There were a lot of valuable and helpful information that was presented at the training; it makes you think about the serious of caffeine intake and what people are doing with the energy drinks. Consider the information that were given and see how it incorporate or fit into the Lao community. Share information about the dangerous and effects of caffeine and energy drinks to the community (the effects on the body, metabolism, short and long terms and other effects associated with usage).

This month Kinnary Pimpadubsee attended the Substance Abuse Prevention Specialist Training on April 21,22,23,29, and 30 was to learn about the methods and approach to take when doing substance abuse prevention. This course offers up-to-date and evidence-based information in the prevention field such as looking at the logic models, cultural competency, planning, evaluation, assessment, sustainability, and other information. It was also a good opportunity to meet and network with the 20 or so health care professional that was present at the training which range from the principle of a school, school chemical health counselor, regional chemical health resource provider, etc. It was great to connect with those individual and get their input and comment in prevention for the 5 day training. A lot of information applies to what the Southeast Asian Living Chemically program, staff got to learn about the approach need to implement and run the program which runs from assessment of the targeted community, capacity, planning, implementation, evaluation and sustanability and cultural competency.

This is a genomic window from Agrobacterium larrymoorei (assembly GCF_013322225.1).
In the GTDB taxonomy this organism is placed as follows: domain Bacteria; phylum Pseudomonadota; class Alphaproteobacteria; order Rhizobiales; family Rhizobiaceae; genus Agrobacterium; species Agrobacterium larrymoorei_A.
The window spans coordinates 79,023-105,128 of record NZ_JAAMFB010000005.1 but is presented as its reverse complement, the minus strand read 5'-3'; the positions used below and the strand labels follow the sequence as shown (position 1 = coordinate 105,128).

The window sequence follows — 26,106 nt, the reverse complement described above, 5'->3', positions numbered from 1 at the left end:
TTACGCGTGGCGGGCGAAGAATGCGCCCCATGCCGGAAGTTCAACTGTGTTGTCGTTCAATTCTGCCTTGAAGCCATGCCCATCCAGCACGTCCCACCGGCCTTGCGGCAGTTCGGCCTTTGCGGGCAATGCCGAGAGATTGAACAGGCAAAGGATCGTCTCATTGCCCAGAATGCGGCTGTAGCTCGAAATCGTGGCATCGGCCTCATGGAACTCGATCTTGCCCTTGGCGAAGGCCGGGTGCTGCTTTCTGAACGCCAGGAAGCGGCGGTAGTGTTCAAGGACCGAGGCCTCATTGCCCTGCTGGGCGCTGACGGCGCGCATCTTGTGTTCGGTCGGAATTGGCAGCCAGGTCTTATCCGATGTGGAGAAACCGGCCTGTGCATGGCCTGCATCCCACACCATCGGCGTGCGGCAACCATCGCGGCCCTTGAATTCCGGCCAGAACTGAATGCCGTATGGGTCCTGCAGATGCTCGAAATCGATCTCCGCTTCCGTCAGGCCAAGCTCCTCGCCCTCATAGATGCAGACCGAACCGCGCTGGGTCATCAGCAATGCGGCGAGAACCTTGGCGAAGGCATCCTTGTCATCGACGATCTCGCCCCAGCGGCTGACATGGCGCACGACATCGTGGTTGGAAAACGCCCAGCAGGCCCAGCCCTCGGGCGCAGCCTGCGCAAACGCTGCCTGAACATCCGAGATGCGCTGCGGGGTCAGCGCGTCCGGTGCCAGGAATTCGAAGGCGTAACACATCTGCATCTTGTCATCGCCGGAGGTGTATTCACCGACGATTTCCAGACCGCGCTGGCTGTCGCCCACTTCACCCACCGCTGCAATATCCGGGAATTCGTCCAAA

There were also evidence based program that has worked and can be use as models, logical models and other resources to make the program more effective.